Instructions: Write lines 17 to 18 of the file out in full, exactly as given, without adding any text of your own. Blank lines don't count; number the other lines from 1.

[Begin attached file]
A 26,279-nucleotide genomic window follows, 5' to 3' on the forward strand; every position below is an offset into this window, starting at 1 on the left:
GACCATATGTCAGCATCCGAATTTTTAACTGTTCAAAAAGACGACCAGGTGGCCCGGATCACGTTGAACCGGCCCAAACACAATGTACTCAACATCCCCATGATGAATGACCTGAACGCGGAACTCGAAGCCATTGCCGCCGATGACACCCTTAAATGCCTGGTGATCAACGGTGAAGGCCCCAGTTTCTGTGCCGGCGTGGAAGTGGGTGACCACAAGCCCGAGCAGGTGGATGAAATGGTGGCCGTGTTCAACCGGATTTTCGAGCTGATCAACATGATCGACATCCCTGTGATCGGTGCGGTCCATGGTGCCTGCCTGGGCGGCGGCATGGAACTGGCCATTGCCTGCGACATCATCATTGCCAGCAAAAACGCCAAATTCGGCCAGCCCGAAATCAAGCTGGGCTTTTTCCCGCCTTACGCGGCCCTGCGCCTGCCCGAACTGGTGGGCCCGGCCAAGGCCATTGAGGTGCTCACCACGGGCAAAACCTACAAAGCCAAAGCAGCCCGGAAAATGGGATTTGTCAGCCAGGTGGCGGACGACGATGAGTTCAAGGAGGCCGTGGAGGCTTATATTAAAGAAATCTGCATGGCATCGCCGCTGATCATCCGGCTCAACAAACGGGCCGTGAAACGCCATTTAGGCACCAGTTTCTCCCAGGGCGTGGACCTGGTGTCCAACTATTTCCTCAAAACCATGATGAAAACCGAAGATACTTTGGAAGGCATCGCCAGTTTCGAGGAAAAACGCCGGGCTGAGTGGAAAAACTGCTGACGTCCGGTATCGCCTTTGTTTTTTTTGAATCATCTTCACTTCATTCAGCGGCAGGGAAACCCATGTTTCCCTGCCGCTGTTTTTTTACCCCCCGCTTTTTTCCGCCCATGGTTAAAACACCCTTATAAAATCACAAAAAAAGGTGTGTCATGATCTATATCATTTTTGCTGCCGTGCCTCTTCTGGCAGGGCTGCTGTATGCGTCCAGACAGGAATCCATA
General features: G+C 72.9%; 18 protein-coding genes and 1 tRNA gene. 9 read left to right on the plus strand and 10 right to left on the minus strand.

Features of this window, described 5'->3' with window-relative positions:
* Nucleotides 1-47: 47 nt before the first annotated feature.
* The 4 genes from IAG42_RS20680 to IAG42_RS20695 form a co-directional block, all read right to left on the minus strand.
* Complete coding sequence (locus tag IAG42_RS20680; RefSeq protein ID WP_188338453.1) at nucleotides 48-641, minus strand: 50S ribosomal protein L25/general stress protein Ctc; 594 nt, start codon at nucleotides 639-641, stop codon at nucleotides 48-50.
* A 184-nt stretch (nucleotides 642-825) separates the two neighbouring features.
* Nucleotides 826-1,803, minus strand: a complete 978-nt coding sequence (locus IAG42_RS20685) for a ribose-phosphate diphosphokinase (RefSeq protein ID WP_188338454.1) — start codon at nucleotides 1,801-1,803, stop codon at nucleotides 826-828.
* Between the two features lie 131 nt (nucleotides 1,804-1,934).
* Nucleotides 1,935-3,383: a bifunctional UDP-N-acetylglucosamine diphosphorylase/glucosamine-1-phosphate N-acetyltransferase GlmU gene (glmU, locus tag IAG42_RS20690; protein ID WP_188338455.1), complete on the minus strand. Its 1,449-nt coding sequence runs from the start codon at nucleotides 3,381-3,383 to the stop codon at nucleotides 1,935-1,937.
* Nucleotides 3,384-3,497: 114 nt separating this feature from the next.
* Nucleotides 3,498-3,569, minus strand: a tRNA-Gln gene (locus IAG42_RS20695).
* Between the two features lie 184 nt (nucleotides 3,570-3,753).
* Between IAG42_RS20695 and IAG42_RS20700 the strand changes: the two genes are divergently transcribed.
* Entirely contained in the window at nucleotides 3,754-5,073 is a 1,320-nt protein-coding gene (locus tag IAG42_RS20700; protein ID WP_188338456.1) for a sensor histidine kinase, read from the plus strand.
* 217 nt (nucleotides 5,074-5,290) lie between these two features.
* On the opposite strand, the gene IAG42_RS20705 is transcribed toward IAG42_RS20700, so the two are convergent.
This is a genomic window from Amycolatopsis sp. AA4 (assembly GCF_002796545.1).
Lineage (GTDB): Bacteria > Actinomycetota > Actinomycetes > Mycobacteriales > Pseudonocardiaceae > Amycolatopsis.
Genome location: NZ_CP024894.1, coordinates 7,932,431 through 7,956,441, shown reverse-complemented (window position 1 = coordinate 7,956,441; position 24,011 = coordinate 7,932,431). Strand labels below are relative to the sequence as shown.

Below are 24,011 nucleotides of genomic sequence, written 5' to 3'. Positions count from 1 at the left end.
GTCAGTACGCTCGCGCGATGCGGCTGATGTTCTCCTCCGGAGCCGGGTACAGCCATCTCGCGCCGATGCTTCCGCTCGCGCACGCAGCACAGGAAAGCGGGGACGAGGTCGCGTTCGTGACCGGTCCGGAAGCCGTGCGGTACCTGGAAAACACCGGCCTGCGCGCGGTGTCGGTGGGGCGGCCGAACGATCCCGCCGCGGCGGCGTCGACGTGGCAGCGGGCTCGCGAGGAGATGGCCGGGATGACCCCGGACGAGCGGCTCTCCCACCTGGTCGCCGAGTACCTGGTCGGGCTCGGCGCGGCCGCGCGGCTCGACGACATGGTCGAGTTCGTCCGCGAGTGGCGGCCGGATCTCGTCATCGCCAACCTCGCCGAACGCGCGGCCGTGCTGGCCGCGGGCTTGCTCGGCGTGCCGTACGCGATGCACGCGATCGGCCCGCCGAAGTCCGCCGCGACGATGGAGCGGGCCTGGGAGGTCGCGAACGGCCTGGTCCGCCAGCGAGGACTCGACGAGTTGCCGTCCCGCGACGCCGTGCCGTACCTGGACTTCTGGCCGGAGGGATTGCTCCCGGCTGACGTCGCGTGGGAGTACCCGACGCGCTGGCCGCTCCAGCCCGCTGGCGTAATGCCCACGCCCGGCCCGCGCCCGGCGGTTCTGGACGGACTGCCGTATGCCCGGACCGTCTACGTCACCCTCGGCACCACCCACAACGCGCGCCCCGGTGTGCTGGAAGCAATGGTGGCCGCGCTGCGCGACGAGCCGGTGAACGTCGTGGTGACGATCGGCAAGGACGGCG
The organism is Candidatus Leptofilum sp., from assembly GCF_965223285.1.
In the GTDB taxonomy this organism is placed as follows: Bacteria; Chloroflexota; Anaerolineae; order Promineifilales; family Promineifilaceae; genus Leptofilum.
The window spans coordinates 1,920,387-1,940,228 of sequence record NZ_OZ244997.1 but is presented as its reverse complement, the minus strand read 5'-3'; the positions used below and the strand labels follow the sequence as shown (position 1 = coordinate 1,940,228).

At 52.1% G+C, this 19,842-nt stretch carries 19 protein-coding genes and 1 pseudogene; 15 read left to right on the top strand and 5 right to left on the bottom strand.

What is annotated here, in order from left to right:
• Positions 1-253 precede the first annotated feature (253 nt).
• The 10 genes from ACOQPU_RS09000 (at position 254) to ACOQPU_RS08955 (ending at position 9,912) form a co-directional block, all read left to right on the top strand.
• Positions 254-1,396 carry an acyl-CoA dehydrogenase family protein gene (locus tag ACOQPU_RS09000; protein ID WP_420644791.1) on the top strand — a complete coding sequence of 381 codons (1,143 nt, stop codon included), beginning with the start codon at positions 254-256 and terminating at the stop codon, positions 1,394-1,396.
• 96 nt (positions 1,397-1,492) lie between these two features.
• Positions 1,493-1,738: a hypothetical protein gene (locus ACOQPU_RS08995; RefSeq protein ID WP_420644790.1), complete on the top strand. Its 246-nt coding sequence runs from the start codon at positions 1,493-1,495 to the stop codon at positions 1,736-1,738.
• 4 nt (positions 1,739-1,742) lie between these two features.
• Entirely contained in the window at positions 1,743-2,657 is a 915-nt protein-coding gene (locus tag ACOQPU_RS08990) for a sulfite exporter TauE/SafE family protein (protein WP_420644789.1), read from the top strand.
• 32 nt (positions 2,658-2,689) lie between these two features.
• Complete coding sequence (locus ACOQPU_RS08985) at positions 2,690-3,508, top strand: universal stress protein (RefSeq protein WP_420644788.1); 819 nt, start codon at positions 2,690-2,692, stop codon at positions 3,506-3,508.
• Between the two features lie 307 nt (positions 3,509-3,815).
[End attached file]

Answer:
* 217 nt (nucleotides 5,074-5,290) lie between these two features.
* On the opposite strand, the gene IAG42_RS20705 is transcribed toward IAG42_RS20700, so the two are convergent.